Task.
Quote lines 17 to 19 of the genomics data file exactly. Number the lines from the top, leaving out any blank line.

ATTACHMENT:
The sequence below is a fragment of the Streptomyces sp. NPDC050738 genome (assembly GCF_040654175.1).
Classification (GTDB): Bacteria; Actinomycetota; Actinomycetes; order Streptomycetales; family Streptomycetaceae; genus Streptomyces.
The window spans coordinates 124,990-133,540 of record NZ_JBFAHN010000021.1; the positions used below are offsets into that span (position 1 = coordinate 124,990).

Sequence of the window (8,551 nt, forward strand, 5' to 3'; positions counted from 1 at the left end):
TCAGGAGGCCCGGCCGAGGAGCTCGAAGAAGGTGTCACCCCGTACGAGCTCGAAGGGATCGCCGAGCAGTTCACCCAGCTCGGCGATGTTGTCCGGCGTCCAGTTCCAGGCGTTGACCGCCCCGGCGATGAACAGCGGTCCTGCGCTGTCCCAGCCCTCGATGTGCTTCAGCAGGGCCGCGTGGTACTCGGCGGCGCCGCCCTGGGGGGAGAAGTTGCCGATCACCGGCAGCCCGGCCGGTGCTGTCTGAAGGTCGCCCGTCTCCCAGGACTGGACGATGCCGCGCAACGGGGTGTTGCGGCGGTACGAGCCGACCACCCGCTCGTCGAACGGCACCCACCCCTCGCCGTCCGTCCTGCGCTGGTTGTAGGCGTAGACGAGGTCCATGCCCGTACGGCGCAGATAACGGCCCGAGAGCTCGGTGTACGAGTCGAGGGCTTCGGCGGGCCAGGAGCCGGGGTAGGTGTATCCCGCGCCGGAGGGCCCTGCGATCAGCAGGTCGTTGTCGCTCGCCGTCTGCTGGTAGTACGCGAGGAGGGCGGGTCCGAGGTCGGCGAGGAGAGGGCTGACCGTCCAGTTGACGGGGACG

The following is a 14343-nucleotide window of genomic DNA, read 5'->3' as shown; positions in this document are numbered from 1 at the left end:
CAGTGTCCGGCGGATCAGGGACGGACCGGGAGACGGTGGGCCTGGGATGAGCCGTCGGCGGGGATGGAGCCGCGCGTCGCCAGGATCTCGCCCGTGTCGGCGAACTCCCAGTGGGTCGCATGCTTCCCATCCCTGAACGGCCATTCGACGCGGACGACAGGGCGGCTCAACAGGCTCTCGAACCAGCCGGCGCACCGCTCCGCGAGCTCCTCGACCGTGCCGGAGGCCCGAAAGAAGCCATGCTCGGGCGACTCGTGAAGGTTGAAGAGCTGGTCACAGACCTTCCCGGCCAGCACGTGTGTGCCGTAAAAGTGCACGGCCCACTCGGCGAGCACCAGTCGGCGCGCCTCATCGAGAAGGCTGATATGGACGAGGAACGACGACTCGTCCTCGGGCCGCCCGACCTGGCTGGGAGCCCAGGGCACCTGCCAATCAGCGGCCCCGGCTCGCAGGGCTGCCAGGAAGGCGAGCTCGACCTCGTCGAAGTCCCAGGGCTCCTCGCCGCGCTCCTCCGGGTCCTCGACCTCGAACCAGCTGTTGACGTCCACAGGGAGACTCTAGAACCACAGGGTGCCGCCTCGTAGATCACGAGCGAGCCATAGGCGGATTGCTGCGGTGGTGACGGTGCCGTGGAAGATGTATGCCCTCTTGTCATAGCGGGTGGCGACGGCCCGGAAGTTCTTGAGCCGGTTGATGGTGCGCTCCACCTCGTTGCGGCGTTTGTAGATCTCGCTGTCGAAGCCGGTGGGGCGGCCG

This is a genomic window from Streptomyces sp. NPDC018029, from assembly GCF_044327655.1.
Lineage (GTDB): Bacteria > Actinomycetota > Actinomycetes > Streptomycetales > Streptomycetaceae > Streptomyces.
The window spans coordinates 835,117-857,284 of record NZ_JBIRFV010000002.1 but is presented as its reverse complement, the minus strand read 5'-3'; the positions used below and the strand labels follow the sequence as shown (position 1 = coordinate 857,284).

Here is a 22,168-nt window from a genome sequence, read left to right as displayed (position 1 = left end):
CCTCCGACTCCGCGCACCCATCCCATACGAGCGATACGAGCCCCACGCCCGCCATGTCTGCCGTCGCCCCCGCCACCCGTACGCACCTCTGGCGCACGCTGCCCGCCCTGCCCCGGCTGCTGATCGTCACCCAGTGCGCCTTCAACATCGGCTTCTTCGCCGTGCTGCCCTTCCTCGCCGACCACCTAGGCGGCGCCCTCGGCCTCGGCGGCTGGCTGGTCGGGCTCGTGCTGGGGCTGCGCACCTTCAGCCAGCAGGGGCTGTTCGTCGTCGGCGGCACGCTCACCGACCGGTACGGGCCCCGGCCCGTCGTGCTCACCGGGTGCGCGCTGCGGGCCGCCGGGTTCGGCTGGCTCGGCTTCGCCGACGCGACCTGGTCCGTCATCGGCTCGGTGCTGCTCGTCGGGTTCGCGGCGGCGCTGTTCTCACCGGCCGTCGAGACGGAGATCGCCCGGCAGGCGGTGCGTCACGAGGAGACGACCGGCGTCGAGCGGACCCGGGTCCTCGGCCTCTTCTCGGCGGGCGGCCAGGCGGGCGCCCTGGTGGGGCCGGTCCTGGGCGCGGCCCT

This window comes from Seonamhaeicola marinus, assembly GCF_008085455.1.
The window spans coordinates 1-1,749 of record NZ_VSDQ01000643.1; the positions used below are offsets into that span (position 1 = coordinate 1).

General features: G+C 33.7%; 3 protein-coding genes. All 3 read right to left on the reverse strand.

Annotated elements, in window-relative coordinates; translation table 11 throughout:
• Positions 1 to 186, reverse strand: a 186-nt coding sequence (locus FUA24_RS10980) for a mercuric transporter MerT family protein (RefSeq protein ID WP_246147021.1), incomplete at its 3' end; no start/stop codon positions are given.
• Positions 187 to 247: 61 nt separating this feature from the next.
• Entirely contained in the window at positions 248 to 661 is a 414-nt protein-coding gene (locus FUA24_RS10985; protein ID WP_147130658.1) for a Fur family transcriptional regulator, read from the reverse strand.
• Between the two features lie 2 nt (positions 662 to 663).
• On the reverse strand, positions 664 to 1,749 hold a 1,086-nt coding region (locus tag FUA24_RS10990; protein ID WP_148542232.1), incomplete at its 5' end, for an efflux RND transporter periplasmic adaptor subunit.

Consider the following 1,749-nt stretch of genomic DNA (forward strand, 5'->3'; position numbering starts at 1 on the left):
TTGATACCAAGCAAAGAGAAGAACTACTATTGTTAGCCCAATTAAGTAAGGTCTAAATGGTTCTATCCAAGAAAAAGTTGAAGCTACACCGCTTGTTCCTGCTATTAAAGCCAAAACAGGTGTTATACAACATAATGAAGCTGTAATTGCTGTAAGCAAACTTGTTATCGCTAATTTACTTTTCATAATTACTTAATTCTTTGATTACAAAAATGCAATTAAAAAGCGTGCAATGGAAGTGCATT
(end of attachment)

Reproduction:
• Positions 1 to 186, reverse strand: a 186-nt coding sequence (locus FUA24_RS10980) for a mercuric transporter MerT family protein (RefSeq protein ID WP_246147021.1), incomplete at its 3' end; no start/stop codon positions are given.
• Positions 187 to 247: 61 nt separating this feature from the next.
• Entirely contained in the window at positions 248 to 661 is a 414-nt protein-coding gene (locus FUA24_RS10985; protein ID WP_147130658.1) for a Fur family transcriptional regulator, read from the reverse strand.